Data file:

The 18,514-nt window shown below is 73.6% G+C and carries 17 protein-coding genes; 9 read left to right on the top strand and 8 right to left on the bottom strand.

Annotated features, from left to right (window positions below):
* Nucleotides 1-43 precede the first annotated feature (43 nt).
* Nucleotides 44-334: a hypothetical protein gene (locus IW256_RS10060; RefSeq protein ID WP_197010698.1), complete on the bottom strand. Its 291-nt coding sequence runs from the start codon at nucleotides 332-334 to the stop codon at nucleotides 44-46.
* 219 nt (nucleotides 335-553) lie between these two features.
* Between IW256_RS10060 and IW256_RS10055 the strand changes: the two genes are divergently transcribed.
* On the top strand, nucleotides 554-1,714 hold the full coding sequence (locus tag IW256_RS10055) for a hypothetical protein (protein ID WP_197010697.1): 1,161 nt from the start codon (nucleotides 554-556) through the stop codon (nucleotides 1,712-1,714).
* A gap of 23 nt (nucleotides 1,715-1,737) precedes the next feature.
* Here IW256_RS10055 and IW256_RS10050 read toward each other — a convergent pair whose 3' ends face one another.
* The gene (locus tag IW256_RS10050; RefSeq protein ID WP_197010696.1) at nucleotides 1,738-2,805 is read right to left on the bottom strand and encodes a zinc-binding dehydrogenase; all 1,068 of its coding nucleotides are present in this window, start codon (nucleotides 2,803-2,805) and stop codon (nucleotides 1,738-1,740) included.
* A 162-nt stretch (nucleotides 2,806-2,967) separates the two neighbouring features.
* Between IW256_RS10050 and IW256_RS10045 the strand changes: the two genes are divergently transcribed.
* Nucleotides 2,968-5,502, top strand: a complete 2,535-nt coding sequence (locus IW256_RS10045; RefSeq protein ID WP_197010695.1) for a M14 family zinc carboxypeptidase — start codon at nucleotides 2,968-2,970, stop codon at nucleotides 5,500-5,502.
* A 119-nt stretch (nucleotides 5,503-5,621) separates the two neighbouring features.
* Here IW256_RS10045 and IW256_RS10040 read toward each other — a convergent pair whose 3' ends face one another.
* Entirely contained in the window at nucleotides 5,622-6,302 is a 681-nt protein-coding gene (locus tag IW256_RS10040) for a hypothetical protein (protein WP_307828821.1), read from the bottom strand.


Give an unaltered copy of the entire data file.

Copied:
The 18,514-nt window shown below is 73.6% G+C and carries 17 protein-coding genes; 9 read left to right on the top strand and 8 right to left on the bottom strand.

Annotated features, from left to right (window positions below):
* Nucleotides 1-43 precede the first annotated feature (43 nt).
* Nucleotides 44-334: a hypothetical protein gene (locus IW256_RS10060; RefSeq protein ID WP_197010698.1), complete on the bottom strand. Its 291-nt coding sequence runs from the start codon at nucleotides 332-334 to the stop codon at nucleotides 44-46.
* 219 nt (nucleotides 335-553) lie between these two features.
* Between IW256_RS10060 and IW256_RS10055 the strand changes: the two genes are divergently transcribed.
* On the top strand, nucleotides 554-1,714 hold the full coding sequence (locus tag IW256_RS10055) for a hypothetical protein (protein ID WP_197010697.1): 1,161 nt from the start codon (nucleotides 554-556) through the stop codon (nucleotides 1,712-1,714).
* A gap of 23 nt (nucleotides 1,715-1,737) precedes the next feature.
* Here IW256_RS10055 and IW256_RS10050 read toward each other — a convergent pair whose 3' ends face one another.
* The gene (locus tag IW256_RS10050; RefSeq protein ID WP_197010696.1) at nucleotides 1,738-2,805 is read right to left on the bottom strand and encodes a zinc-binding dehydrogenase; all 1,068 of its coding nucleotides are present in this window, start codon (nucleotides 2,803-2,805) and stop codon (nucleotides 1,738-1,740) included.
* A 162-nt stretch (nucleotides 2,806-2,967) separates the two neighbouring features.
* Between IW256_RS10050 and IW256_RS10045 the strand changes: the two genes are divergently transcribed.
* Nucleotides 2,968-5,502, top strand: a complete 2,535-nt coding sequence (locus IW256_RS10045; RefSeq protein ID WP_197010695.1) for a M14 family zinc carboxypeptidase — start codon at nucleotides 2,968-2,970, stop codon at nucleotides 5,500-5,502.
* A 119-nt stretch (nucleotides 5,503-5,621) separates the two neighbouring features.
* Here IW256_RS10045 and IW256_RS10040 read toward each other — a convergent pair whose 3' ends face one another.
* Entirely contained in the window at nucleotides 5,622-6,302 is a 681-nt protein-coding gene (locus tag IW256_RS10040) for a hypothetical protein (protein WP_307828821.1), read from the bottom strand.